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Basic Econometrics, Gujarati and Porter

CHAPTER 1:
THE NATURE OF REGRESSION ANALYSIS
1.1 (a) These rates (%) are as follows. They are year-over-year, starting with
1981.
USA

Canada Japan

France Germany Italy

UK

1980
1981
1982
1983
1984
1985
1986
1987
1988
1989
1990
1991
1992
1993
1994
1995
1996
1997
1998
1999
2000
2001
2002
2003
2004
2005

10.32
6.16
3.21
4.32
3.56
1.86
3.65
4.14
4.82
5.40
4.21
3.01
2.99
2.56
2.83
2.95
2.29
1.56
2.21
3.36
2.85
1.58
2.28
2.66
3.39

12.48
10.86
5.80
4.28
4.11
4.13
4.32
4.05
4.95
4.80
5.61
1.54
1.79
0.20
2.16
1.59
1.63
0.96
1.71
2.74
2.55
2.25
2.78
1.86
2.15

4.84
2.94
1.73
2.30
2.06
0.67
0.00
0.67
2.27
3.15
3.23
1.74
1.28
0.68
-0.08
0.08
1.84
0.58
-0.33
-0.66
-0.74
-0.92
-0.25
0.00
-0.34

13.28
11.97
9.49
7.67
5.83
2.53
3.24
2.73
3.46
3.34
3.16
2.41
2.14
1.60
1.78
2.02
1.19
0.65
0.52
1.68
1.65
1.94
2.08
2.16
1.70

6.34
5.31
3.30
2.39
2.04
-0.10
0.19
1.33
2.73
2.75
3.65
4.99
4.50
2.74
1.83
1.50
1.70
0.94
0.65
1.43
1.97
1.31
1.09
1.69
1.92

19.30
16.31
14.94
10.62
8.61
6.11
4.59
4.99
6.59
6.12
6.39
5.30
4.25
3.92
5.37
3.87
1.75
3.15
1.66
2.52
2.76
2.52
2.66
2.19
1.95

11.97
8.53
4.61
5.01
6.01
3.42
4.18
4.93
7.72
9.53
5.87
3.70
1.60
2.48
3.36
2.46
3.12
3.46
1.52
2.99
1.75
1.67
2.90
3.00
2.83

Basic Econometrics, Gujarati and Porter

(b)
Inflation Rate over Time
25.00

20.00

15.00
USA
Canada
Japan
France
Germany
Italy
UK

10.00

5.00

19
80
19
81
19
82
19
83
19
84
19
85
19
86
19
87
19
88
19
89
19
90
19
91
19
92
19
93
19
94
19
95
19
96
19
97
19
98
19
99
20
00
20
01
20
02
20
03
20
04
20
05

0.00

-5.00
Year

(c) As you can see from this figure, the inflation rate of each of the countries
has generally declined over the years.
(d) As a measure of variability, we can use the standard deviation. These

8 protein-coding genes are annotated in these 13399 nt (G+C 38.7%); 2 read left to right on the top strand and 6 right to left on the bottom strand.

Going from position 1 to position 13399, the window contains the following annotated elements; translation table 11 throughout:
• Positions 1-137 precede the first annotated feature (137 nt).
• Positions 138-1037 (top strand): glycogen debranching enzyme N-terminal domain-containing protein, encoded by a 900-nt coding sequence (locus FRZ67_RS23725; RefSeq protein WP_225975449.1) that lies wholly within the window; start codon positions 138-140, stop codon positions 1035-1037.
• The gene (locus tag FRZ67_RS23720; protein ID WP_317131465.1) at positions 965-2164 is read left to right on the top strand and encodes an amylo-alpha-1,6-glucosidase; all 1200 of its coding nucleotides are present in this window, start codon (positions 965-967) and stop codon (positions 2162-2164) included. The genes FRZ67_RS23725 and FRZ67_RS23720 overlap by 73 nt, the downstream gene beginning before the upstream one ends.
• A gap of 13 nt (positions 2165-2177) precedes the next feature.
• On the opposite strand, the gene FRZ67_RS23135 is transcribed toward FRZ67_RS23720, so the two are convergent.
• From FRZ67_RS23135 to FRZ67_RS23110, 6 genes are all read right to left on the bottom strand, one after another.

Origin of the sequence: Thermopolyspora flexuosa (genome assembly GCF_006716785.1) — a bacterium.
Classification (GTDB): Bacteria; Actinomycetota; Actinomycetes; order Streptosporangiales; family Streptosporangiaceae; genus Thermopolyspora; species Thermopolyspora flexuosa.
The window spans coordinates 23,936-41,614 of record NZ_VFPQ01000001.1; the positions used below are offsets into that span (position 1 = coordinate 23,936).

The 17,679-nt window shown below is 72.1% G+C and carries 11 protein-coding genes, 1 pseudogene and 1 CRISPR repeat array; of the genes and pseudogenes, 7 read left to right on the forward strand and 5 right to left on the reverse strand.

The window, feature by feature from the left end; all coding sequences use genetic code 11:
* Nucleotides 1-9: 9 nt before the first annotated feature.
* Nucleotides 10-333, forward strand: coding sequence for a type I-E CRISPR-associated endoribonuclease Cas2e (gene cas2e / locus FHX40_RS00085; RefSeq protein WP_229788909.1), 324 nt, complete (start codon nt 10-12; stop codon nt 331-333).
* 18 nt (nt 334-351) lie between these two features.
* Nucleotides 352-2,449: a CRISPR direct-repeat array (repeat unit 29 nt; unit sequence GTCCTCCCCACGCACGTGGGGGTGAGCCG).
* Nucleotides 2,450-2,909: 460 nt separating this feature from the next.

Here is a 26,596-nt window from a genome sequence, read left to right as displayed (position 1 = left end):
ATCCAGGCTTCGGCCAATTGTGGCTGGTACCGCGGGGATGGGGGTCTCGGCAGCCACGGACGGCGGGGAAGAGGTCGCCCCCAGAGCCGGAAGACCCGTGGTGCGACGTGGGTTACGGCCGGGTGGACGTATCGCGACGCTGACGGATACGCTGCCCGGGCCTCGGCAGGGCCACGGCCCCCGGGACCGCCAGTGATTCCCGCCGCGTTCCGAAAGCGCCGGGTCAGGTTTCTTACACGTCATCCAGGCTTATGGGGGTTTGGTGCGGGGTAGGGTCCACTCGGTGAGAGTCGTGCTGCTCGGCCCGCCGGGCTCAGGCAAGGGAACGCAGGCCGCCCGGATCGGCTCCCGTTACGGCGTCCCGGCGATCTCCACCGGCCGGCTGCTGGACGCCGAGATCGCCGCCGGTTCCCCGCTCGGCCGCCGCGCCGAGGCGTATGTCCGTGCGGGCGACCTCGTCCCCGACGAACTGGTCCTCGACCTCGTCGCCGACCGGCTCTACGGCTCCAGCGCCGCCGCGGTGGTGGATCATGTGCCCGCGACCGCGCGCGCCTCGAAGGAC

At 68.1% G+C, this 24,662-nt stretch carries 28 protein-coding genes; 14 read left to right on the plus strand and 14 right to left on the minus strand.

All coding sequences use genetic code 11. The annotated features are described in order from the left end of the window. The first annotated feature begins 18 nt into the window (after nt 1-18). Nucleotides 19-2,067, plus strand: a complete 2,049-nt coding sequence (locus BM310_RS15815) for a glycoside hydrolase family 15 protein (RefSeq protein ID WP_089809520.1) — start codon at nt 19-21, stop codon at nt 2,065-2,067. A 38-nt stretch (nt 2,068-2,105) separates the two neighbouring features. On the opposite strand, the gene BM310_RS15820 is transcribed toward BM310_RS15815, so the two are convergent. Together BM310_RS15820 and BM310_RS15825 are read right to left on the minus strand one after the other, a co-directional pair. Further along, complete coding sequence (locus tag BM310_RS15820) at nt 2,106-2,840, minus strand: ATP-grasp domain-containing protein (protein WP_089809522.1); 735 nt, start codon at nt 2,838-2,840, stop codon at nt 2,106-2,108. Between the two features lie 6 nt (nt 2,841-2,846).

standard deviations are 1.81, 2.85, 1.49, 3.40, 1.60, 4.70, and 2.65,
respectively, for the US, Canada, Japan, France, Germany, Italy, and the UK.
The highest variability is thus found for Italy and the lowest for Japan.
1.2. (a) The graph of the inflation rates of the six countries plotted against the
US inflation rate is as follows:

Basic Econometrics, Gujarati and Porter

Inflation Rates in 6 Countries vs US


25.00

20.00

15.00
Canada
Japan
France
Germany
Italy
UK

10.00

5.00

0.00
0.00

2.00

4.00

6.00

8.00

10.00

12.00

-5.00
US Inflation Rate

(b) As the figure shows, in general the inflation rates of the six countries
are positively correlated with the US inflation rate.
(c) Remember that correlation does not mean causation. One may have
to consult a book on international macroeconomics to find out if there is any
causal connection between the US and the other countries' inflation rates.
1.3

(a) For better visual impression the logarithm of the exchange rate is
plotted on the vertical axis and time on the horizontal axis.

Basic Econometrics, Gujarati and Porter

Logarithm of Exchange Rates Over Time


8.00

7.00

6.00

5.00
Australia
Canada
China, P.R.
Japan
Mexico
South Korea
Sweden
Switzerland
UK

4.00

3.00

2.00

1.00

0.00
1986

1988

1990

1992

1994

1996

1998

2000

2002

2004

2006

-1.00

-2.00
Year

As you can see, the exchange rates show a good deal of variability. For
example, in 1985 one US dollar only bought about 0.257 Pesos, but in 2004 it
could buy about 11.29 Pesos.
(b) Again, the picture is mixed. For instance, between 1985 and 2006, the
U.S. dollar appreciated at a relatively high rate against the Peso, but for most
of the other currencies the relationship more slowly and steadily increased.
1.4.

The graph of the M1 money supply is as follows:


1200
1000
800
600
400
200
0
55

60

65

70

75

80

85

90

95

M1 Money Supply: USA, 1951:01-1999:09